June 1, 2010
I buy them by the dozen, eat them three by three, daily and now for eight grueling weeks. Brown, preferably organic.
Hard, soft, scrambled, omelet, sometimes fried w a dash of zaatar, never with toast, or bread. Always a green (broccoli, spinach, asparagus) on the side.
My grandfather, a physician, used to scrutinize my eyes (the way doctors did in the 1950s) and send me straight to the kitchen to eat eggs to cure my anemia. (And this when I used to be 40 pounds overweight).
It's like eating clouds, fluffy omelets, melty boiled ones. No sooner have I finished my breakfast that my stomach growls at starbucks, begging for a Nutrigrain, a think thin bar, a special K or those naughty cookies I used to sneak into my handbag. Now only a couple of dates will sweeten my tall skinny cappuccino to go.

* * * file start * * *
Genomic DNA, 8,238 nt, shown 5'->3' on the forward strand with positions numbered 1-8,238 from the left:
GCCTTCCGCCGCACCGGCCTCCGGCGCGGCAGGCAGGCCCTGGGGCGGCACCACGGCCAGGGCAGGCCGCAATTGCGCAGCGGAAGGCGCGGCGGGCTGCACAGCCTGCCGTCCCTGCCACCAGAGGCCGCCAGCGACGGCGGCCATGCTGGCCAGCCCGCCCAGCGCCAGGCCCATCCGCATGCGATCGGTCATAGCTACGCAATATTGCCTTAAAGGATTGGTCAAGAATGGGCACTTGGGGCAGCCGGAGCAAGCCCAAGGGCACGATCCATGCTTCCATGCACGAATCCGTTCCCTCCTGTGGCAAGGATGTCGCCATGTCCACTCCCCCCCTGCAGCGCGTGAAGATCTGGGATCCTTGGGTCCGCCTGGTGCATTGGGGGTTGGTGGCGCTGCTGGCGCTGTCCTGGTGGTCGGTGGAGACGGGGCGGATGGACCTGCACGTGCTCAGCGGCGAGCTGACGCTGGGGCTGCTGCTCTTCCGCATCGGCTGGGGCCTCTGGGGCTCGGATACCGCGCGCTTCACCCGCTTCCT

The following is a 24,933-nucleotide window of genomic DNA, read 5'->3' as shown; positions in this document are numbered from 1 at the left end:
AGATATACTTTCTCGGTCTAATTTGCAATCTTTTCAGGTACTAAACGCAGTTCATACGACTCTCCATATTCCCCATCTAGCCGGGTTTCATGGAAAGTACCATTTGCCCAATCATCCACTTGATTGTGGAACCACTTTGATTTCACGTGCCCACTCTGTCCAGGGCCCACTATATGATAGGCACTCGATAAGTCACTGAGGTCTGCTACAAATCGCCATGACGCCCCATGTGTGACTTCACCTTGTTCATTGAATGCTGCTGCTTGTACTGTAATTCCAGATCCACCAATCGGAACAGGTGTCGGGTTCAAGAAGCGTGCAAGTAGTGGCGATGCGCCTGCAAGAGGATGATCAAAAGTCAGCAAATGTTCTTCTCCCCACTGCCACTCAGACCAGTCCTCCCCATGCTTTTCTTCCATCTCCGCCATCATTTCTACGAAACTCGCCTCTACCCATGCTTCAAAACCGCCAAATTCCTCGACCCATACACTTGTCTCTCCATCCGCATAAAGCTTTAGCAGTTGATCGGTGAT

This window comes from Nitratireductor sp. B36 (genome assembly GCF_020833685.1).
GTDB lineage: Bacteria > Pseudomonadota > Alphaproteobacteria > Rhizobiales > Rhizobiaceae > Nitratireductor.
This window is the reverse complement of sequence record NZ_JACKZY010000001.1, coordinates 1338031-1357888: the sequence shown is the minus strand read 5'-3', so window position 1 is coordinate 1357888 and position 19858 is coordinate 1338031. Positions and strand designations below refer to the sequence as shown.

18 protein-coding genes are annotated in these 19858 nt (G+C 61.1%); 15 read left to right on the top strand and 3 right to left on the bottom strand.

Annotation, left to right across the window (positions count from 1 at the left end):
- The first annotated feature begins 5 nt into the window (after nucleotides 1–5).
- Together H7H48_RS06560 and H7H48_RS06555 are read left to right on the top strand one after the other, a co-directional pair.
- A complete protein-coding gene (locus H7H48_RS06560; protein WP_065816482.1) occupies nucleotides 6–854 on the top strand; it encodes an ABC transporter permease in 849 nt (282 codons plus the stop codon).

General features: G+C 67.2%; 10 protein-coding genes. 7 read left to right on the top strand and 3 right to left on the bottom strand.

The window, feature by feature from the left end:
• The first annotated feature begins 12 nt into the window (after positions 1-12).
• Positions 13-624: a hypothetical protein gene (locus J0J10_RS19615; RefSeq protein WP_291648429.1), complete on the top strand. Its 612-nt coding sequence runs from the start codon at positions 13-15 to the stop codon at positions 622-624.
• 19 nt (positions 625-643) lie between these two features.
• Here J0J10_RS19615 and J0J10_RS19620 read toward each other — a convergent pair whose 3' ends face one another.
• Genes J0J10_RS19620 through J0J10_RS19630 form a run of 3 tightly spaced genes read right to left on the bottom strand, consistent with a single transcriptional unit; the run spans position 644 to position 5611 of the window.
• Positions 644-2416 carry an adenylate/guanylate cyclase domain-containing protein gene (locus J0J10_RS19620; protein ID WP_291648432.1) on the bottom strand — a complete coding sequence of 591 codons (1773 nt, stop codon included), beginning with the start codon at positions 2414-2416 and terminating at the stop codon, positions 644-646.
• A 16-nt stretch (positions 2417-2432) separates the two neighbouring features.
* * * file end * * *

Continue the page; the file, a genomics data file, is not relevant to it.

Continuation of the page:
However these eggs do fuel sufficient energy to roll like an egg (I mean ball) in pilates, or squeeze into an egg shaped posture at bikram, or climb a set of 45 stairs (sometimes two) or bench press 15 kgs.
Because the diet flows into a detested yucky protein shake, followed by a large array of poultry, fish or meat, reminiscent of a paloelithic lifestyle. Not a grain of rice nor a strand of spaghetti. I can only pluck fruits before 6pm and grow veggies in my apartment.
My eight weeks are ending and with it the cultish following of the diet. The protein feast is coming to an end. I am not sure I can stomach lasagna for a while though. Didn't I just leave a cave? But I could fast forward to the XVIII century when Marie Antoinette had chocolate squares and macarons (watch my 5 year old daughter's favorite movie Marie Antoinette by Sophia Copolla).